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Influence of Acculturation and Socioeconomic Resources on Drinking and Alcohol Problems among US Latinas

Nina Mulia, DrPH1, Sarah Zemore, PhD1, and Yu Ye, MA2. (1) Alcohol Research Group, Public Health Institute, Bay Center, Building C, Suite 400, 6475 Christie Ave., Emeryville, CA 94608, 510-642-5208, nmulia@arg.org, (2) Alcohol Research Group, Public Health Institute, Bay Center, Building C, Suite 400, 6475 Christie Ave., Emeryville, CA 94608

Research indicates that problem drinking is on the rise among US Latinas. Data from a national study show that rates of frequent heavy drinking and alcohol problems increased roughly two-fold among Latina drinkers between 1984 and 1995, and that in 1995, their rates of frequent heavy drinking were more than double those of white women drinkers. Higher acculturation has been shown to predict both drinking and problem drinking among Latinas. The present analysis assesses whether socioeconomic factors might help to explain this effect of acculturation on alcohol use.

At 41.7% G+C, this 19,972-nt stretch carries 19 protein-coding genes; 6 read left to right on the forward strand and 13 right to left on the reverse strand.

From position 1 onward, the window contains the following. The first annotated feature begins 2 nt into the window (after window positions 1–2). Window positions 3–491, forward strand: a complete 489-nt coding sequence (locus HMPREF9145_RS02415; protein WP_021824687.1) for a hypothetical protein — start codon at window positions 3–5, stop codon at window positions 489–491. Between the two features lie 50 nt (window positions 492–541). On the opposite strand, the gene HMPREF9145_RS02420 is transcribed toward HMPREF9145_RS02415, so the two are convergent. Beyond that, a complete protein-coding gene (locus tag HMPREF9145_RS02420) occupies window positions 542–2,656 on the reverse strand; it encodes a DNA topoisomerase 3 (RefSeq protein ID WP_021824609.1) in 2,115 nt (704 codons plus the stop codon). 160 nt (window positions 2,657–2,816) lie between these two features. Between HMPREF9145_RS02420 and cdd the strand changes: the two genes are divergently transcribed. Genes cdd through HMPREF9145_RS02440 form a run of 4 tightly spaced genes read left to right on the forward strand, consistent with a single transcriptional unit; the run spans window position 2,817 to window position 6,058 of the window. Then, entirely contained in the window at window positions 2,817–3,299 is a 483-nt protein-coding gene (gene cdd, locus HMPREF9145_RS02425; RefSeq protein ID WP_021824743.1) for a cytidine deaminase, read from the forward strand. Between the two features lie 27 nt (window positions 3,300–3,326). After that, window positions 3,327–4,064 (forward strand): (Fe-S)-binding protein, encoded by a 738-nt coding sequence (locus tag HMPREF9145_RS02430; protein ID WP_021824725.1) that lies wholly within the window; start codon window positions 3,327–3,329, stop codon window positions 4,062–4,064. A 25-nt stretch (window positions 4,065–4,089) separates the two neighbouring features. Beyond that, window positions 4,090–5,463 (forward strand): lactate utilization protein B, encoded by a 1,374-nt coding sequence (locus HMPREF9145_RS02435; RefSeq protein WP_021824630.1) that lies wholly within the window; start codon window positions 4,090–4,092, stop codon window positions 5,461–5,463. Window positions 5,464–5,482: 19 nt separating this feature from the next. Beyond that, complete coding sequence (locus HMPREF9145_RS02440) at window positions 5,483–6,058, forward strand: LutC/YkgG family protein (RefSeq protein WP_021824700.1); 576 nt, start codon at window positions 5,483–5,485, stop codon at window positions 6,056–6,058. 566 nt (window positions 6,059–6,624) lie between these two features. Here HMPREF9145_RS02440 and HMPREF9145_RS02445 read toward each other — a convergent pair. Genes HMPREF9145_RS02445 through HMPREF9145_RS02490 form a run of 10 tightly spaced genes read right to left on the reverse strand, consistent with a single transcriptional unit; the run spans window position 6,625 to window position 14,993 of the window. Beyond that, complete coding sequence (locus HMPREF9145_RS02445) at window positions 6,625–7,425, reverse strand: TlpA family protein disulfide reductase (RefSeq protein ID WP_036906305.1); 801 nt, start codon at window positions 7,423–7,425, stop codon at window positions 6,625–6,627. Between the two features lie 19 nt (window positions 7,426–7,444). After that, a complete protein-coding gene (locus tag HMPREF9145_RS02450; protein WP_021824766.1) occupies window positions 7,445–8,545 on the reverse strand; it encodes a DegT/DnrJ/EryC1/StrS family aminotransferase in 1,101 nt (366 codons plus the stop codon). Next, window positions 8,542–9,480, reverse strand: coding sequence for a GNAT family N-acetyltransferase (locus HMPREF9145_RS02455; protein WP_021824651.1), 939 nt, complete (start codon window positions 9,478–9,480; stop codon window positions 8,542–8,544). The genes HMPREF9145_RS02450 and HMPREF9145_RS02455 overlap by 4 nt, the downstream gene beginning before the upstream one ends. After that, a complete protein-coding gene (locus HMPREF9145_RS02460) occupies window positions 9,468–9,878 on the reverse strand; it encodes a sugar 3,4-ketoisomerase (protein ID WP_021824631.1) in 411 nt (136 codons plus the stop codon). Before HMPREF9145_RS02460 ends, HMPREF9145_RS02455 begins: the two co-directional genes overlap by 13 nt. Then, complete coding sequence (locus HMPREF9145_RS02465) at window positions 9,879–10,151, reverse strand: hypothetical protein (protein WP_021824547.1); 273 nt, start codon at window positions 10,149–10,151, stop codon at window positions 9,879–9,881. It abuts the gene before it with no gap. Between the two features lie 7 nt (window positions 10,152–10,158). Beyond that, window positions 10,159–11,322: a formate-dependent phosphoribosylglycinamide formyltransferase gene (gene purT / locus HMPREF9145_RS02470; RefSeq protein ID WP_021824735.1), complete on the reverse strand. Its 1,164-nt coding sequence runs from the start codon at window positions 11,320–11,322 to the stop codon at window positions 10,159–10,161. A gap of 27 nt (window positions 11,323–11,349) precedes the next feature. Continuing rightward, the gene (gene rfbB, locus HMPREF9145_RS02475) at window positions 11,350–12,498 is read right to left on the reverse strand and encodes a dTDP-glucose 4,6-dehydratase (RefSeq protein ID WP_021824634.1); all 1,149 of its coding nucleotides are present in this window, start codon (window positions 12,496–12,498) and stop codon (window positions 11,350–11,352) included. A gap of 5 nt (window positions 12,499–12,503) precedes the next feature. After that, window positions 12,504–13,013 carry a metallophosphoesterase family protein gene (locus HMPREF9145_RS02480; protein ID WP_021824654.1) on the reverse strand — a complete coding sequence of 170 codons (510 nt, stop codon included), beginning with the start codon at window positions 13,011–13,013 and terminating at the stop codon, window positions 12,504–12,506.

We use new data from the 2005 U.S. National Alcohol Survey (partial N=500) to examine relationships between acculturation, socioeconomic resources (education, employment, income) and alcohol outcomes, including drinking status, annual volume of alcohol consumed, frequency of drinking, heavy drinking, drunkenness, and alcohol-related problems (dependence symptoms, drinking consequences). As expected, Latinas who are more highly acculturated tend to have higher education, full-time employment, and higher incomes, and those with greater socioeconomic resources are more likely to drink. Among drinkers, higher education is further associated with more frequent drinking and higher annual alcohol consumption. Exploratory analyses revealed that education is not related to heavy drinking, drunkenness, and dependence symptoms.

These results suggest that higher education is linked to frequent drinking at moderate volumes, and thus might help to explain acculturation's effect on moderate drinking, but not on heavy drinking and alcohol problems. The mechanisms by which acculturation influences Latinas' alcohol intake may vary with the drinking outcome, warranting future investigation.

Learning Objectives:

Keywords: Alcohol Use, Alcohol Problems

Presenting author's disclosure statement:

Not Answered

Mental Health and Substance Abuse Issues Among Hispanics

The 134th Annual Meeting & Exposition (November 4-8, 2006) of APHA